The Succop Conservancy (http://bc3.cc.pa.us/conservancy) was established by Butler Community College. There's also a 170-year-old mansion and hiking trails. It's free and open weekdays from 8 a.m. to 4 p.m. To schedule a tour, call (724) 586-2591.
>Barn at Four Points Alpacas; Sunset Hills Alpacas Barn
Both these farms offer places to stay -- Four Points is more suited for couples, while Sunset Hills can accommodate a family.
At Four Points you'll meet the charming Don and Jan Phillips, who had a replica 1800s barn built to house their alpacas and compliment their 110-year-old home. Built by the Amish, construction took just 11 days. The structure includes a working cupola that lets out the warm air in the summertime. Don will tell you "it's an old design that really works."
The couple can escort you around the barn and talk about alpaca farming, from its history that dates back thousands of years to Peru and Chile to modern day animal care and wool use. There's also a charming little gift shop. Call (724) 586-9677 to schedule a tour or stay. Visit the farm online at www.fourpointsalpacas.com.
At Sunset Hills, you also will see alpacas and the barn, which is more than 100 years old and has been converted to house a chic alpaca fiber boutique. On Sept. 26, the farm hosts Alpaca Farm Days from 10 a.m. to 4 p.m. For a real treat, you can stay at the Stargazer Inn on the farm and watch darling alpacas frolic from your veranda. The inn can easily accommodate a family. Call ahead for a tour or information, (724) 586-2412 or go to www.sunsethillsalpacas.com.
>A drive-by, deteriorating
Not all the barns are in tip-top shape. The Drovers Inn, while in disrepair, still offers a unique look at a stone barn and tile silos, and reinforces the reality that family farming is becoming a thing of the past. What's unique about this barn is it was also a shepherd's home and then an inn for "drovers" moving livestock.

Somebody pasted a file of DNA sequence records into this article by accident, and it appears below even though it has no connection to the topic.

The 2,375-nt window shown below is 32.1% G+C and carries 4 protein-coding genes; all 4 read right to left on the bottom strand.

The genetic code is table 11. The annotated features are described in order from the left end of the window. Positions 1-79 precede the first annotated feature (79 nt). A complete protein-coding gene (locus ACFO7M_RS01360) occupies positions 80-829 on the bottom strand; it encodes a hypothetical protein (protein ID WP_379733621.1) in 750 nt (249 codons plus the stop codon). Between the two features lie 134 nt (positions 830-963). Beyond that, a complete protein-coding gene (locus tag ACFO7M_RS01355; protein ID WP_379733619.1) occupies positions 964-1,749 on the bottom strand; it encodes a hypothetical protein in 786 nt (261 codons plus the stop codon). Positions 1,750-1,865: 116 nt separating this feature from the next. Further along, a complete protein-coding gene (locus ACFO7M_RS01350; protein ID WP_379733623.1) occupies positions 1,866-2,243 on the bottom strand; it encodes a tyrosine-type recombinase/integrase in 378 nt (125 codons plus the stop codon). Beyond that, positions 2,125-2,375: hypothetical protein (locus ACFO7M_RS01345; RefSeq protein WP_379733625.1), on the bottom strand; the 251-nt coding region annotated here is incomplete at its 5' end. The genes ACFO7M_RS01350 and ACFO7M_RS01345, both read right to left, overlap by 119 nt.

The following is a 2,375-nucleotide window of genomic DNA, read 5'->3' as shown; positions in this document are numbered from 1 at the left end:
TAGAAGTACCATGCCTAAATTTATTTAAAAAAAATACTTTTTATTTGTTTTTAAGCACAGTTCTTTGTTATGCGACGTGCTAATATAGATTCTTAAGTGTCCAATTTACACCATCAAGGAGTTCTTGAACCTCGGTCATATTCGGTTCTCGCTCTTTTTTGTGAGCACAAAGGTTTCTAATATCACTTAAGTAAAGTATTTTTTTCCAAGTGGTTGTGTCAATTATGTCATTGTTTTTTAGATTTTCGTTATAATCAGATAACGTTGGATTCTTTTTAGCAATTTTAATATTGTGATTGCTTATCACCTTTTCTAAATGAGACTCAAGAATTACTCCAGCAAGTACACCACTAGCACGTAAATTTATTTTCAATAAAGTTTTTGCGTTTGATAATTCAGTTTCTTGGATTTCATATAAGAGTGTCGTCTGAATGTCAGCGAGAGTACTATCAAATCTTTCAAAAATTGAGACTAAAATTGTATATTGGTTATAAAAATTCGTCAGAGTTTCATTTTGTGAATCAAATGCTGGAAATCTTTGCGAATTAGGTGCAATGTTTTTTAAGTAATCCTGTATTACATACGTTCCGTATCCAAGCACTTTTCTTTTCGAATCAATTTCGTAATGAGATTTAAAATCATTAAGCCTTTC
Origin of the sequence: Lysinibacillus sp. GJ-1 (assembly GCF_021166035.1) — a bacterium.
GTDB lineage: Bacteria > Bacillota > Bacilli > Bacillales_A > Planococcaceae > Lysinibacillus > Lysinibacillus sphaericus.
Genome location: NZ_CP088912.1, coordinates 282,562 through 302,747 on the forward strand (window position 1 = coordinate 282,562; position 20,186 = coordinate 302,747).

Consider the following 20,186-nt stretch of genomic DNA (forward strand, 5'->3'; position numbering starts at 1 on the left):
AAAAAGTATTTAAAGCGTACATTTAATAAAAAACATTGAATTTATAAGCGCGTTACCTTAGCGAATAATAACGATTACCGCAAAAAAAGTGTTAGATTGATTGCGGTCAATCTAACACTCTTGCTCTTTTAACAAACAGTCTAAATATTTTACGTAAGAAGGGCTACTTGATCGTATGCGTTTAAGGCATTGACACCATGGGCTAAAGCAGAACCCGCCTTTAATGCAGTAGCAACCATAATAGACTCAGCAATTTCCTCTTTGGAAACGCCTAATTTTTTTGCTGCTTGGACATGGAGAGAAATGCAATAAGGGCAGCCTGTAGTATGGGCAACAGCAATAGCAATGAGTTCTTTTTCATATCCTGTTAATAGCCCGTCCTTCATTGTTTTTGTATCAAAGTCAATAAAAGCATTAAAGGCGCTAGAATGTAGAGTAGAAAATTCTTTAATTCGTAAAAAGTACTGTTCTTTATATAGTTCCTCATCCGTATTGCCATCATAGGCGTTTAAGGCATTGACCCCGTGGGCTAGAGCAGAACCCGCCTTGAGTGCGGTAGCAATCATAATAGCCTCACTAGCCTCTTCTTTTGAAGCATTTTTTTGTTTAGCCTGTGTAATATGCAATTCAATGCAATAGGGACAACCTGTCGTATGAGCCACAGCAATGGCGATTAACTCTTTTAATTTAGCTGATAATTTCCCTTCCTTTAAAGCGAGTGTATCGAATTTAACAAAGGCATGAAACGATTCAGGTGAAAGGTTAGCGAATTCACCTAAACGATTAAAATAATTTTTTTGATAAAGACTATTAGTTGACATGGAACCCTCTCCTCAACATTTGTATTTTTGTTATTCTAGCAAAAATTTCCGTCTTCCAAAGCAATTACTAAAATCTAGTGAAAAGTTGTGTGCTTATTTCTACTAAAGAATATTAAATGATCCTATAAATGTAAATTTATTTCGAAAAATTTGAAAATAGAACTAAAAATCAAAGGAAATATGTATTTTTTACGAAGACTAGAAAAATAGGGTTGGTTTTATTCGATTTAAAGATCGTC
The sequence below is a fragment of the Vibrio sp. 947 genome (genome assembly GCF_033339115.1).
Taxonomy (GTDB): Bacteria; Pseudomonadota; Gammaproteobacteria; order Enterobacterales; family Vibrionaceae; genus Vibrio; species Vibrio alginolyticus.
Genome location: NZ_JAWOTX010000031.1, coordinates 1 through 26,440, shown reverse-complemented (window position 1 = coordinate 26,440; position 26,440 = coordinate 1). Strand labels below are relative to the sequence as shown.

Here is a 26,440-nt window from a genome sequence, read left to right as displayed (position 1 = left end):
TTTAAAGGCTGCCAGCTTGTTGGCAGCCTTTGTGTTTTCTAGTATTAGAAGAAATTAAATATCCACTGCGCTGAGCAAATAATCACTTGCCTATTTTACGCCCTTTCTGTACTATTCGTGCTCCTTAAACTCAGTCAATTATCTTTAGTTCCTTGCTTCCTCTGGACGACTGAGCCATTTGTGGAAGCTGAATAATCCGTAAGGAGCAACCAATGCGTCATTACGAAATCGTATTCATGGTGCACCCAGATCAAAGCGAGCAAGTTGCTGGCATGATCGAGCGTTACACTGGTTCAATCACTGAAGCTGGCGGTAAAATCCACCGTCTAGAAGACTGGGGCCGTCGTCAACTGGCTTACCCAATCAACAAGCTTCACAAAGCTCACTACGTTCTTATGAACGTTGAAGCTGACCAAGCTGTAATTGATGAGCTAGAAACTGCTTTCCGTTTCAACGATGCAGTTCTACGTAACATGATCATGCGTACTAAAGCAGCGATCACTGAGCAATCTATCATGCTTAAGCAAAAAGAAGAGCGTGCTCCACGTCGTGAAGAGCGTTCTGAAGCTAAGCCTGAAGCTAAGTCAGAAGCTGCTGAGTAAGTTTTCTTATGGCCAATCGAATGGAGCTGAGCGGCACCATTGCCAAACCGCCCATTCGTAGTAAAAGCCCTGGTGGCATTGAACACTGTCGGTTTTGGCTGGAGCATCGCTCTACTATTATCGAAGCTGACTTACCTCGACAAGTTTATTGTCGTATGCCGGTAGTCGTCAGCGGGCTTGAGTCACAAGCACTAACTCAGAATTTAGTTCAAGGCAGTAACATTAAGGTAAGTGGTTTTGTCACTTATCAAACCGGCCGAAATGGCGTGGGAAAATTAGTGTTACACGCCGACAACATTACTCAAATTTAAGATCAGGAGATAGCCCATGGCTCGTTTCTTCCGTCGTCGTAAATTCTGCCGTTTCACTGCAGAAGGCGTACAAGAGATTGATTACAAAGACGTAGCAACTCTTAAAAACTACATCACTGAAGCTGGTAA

Two farms on the tour have converted their barns into venues for events. The results are stunning.
Armstrong Farms has one of three historic barns on a 200-year-old cattle farm owned by John and Kathy Allen. The John Love barn was built in 1865 by a Civil War veteran of the same name upon his return from service. In addition to a chic rustic setting for events, the lower level is still used during winter calving season. There are also the charming and rustic Westminster Preserve and Alyson Anne barns.
Warm weather means wedding season, so call ahead to see if you can sneak a peek at the barns. Off-season you may be able to secure a stay at one of the property's charming homes (and meet Stella the goose). Call (724) 352-2858 or visit www.armstrongfarms.com.
Betsy's Barn at Cheeseman Farm is another stunning barn built in 1999 by a farm family specifically for events on farmland no longer used. In September and October, the barn hosts a Pumpkin Festival and Fright Farm. Camping is available on the grounds at the Breakneck Lodge. Call (724) 368-3233 or www.cheesemanfarm.com.
If you go:
Where to eat: The Kaufman House, 105 S. Main St., Zelienople, www.kaufmanhouse.com; Mama Rosa's, Old Plank Road, Butler, www.butlersmamarosas.com; and the Log Cabin Inn, Perry Highway, www.springfields.com/lci_files/
logcabininn.html) are three spots along your trek where you can fill your tank.
More to do: Where there are barns, there are farms, and farmers' markets: Butler Farm Market on Route 68, Freedom Farms Market on Route 8 and the Harvest Valley Farms Market, also on Route 8 (all marked on the Barn Tour map).
To download the Barn Tour brochure or for accommodation information, visit www.visitbutlercounty.com or call the Butler County tourism office at (866) 856-8444 to have one mailed.